The Moon Landing – a pivotal point in my life

Today’s anniversary of the moon landing brought back many memories and it made me realize how pivotal it was to my life.

As an early science fiction fan, I read my first SF at 6. The space program and in particular the moon landing captured my attention. I watched every second of the moon landing. That was it, I was going to be an astronaut. I clipped newspaper articles, read books, collected space stamps and watched everything I could on the subject.

But I soon learned that being an astronaut was out of the question, not because I was a girl, (the thought that that was a problem never occurred to me), but because I had asthmatic lungs. Not to be deterred, I decided I was going to be an astronomer. At the young age of 12 I joined the Royal Astronomical Society and went to monthly meetings. I saved up my babysitting money and bought my first telescope, a refractor, at 15 then later bought another scope, a reflector this time, when I was 16.

I had my career all planned out! I went into the pure and applied science stream in high school and took every math and physics course I could. I was ecstatic when I got accepted into Astronomy at the University of Toronto. Things didn’t quite turn out the way I had expected, though, I hated theoretical physics. I kept on plugging for three years because I loved the subject so much but when I learned I couldn’t participate in the 4th year work term at the Hawaii-France-Canada telescope (again because of my asthma), and I discovered that you practically had to wait for someone to die before you got a job as an astronomer, I decided to reconsider my goals. I started looking for another program to finish my degree.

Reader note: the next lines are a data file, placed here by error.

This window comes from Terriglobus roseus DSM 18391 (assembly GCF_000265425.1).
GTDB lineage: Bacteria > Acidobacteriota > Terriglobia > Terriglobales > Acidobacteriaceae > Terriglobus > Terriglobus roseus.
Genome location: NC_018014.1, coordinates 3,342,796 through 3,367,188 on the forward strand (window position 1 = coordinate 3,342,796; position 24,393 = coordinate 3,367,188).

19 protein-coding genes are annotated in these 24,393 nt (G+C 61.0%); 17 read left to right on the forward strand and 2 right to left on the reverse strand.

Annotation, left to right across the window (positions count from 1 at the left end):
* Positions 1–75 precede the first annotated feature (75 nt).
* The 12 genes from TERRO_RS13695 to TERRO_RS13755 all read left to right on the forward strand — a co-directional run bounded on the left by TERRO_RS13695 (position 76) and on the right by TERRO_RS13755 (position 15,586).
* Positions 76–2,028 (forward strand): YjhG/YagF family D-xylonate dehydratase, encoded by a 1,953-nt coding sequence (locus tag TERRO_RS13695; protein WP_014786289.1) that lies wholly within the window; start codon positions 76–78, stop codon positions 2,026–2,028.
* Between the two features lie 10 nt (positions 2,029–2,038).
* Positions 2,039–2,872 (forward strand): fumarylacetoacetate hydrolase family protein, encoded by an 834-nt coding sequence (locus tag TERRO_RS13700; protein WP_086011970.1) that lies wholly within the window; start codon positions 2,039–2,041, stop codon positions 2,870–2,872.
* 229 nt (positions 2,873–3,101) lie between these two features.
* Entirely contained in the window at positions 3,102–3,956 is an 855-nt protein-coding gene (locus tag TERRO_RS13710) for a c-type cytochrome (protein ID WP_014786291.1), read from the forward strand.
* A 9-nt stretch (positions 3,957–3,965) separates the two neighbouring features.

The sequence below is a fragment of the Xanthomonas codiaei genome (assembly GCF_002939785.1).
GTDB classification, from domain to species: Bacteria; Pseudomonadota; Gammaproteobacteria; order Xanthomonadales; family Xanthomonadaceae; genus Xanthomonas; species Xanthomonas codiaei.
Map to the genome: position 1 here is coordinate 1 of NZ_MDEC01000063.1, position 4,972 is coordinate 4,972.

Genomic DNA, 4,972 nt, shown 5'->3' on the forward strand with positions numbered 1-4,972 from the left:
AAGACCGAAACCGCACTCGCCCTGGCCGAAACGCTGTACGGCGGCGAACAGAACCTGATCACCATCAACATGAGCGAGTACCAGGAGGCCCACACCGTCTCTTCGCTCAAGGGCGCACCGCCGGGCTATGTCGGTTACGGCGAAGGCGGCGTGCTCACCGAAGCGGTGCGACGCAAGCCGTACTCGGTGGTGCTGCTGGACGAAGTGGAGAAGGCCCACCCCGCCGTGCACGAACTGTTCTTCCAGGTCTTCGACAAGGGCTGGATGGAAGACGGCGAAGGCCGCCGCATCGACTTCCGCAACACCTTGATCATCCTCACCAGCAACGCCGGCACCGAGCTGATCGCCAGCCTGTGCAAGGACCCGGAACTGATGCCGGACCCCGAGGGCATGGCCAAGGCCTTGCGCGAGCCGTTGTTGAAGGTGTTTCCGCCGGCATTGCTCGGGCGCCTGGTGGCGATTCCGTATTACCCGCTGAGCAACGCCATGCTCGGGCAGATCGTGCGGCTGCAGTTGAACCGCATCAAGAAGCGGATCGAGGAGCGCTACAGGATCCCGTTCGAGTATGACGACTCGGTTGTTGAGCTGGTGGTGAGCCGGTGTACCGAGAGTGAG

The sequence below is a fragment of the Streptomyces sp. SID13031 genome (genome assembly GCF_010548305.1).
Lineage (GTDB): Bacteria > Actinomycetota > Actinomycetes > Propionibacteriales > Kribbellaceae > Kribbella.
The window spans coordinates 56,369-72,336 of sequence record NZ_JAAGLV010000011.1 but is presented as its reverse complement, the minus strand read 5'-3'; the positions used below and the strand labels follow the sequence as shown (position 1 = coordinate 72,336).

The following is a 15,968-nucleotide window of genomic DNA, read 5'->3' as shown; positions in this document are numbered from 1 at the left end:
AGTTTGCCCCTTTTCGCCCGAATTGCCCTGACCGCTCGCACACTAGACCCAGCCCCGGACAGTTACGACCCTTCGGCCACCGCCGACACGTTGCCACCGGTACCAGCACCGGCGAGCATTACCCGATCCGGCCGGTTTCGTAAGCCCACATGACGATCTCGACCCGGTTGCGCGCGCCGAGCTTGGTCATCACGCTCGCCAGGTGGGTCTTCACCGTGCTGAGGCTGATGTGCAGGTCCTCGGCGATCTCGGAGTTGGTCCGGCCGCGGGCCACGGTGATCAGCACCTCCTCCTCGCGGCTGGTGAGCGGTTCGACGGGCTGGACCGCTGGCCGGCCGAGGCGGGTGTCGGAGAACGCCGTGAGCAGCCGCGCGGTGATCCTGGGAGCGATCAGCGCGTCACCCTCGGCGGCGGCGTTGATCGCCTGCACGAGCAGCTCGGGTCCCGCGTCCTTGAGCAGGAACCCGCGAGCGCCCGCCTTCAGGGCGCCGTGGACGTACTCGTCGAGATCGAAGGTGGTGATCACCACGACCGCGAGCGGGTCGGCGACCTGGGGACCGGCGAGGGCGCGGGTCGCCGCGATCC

My second love was writing. I thought I would be a science journalist, but there were no courses in that, so I settled on creative writing to hone my writing skills and thought maybe I could be a textbook editor/writer. I ended up with a degree in Creative Writing and a minor in Science and fell into my first job as a technical writer, not having a clue what it was. And the rest (as they say) is history.

I still love science fiction, reading 100’s of books a year, watch many of the science fiction shows, and get my telescopes out periodically. If it hadn’t been for the moon landing, I don’t think I would be where I am today.

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